Bat-Eared Fox

Scientific name

Octocyon megalotis


3 to 5 kilograms (7 to 12 pounds)


45 to 66 centimeters long (18 to 26 inches)

Life span

6 to 14 years in captivity. No data for in the wild


Prime habitat is short-grass plains and areas with bare ground, but they are also found in arid/semi-arid scrubland, and savanna.




60 to 70 days


Humans, eagles, and jackals

Termites and dung beetles are
of their diet
Native to more than
African countries
There are
distinct populations
Bat-Eared Fox


The bat-eared fox is losing its living space to humans.

As human populations grow and expand, they encroach on wildlife habitats as they build new settlements, increase agricultural production, and construct new roads.

Humans value their winter pelts.

In Botswana, indigenous people hunt the bat-eared fox for their pelts. In South Africa, they are hunting trophies. They are also often perceived as threats and predators of small livestock.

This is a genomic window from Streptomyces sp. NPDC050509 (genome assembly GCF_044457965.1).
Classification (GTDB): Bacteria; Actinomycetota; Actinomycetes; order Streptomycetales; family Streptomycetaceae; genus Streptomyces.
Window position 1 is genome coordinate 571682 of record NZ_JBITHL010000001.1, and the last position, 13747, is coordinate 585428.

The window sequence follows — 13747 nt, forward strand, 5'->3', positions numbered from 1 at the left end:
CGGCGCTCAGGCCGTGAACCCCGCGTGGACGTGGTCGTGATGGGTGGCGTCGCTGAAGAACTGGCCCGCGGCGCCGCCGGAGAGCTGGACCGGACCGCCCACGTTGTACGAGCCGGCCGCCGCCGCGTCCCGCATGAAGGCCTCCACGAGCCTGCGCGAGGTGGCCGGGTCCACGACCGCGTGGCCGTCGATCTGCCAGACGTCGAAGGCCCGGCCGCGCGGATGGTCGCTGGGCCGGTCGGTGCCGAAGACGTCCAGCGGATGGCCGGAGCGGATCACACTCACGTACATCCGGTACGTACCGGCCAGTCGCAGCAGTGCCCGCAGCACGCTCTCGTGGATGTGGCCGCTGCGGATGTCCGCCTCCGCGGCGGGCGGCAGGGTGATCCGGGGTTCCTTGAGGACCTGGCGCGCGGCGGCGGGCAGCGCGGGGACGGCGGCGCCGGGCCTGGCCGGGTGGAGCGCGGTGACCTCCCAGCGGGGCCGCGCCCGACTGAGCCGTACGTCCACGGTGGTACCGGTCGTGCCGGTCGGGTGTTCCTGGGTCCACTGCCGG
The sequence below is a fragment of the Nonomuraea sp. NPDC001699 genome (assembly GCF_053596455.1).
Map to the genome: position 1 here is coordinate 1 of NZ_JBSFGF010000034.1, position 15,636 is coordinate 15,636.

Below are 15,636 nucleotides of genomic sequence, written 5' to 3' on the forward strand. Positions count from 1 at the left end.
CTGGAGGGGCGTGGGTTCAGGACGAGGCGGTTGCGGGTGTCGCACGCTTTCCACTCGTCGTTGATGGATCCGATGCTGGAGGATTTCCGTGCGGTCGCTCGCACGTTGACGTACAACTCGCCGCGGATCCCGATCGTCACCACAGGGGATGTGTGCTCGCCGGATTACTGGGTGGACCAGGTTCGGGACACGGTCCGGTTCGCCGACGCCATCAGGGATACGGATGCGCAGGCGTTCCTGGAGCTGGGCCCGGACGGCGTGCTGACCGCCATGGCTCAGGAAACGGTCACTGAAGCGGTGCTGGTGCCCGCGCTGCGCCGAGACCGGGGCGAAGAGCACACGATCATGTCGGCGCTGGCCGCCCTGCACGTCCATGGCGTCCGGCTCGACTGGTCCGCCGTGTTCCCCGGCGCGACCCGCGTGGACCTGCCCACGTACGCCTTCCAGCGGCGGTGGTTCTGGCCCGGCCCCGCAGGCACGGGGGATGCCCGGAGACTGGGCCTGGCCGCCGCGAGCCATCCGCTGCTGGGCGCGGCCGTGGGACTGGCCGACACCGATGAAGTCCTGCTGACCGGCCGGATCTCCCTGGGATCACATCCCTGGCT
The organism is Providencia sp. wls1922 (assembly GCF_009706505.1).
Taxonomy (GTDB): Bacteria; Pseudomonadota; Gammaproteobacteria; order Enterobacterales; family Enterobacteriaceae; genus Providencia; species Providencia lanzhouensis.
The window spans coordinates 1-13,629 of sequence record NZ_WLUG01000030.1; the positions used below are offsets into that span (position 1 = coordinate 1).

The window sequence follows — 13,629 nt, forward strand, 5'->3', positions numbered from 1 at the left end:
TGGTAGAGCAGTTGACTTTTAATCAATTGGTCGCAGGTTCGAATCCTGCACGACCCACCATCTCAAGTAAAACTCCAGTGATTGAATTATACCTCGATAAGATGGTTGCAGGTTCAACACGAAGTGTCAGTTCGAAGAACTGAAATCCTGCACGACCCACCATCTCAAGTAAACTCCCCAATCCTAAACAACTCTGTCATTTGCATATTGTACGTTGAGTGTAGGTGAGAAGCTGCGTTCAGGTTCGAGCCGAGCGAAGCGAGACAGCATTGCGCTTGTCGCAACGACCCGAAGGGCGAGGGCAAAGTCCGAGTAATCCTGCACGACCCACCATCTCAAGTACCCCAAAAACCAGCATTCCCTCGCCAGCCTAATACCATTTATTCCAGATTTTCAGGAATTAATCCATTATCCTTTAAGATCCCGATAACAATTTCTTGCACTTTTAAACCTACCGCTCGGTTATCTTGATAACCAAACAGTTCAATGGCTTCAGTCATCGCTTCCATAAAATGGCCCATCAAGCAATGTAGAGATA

Our solutions to protecting the bat-eared fox:

Engage wildlife scouts.

African Wildlife Foundation recruits, equips, and trains scouts. These community members monitor wildlife, mitigate human-wildlife conflict, and work with local authorities to ensure the safety and security of wildlife in their area.

Community Involvement
Work with communities living near wildlife.

AWF engages communities to become protectors of the wildlife they share space with. As populations expand, we know it is necessary to train communities in methods of sustainable agriculture and growth, such as planting new and diverse seeds, to increase production and decrease land-use.

Bat-Eared Fox
Bat-Eared Fox


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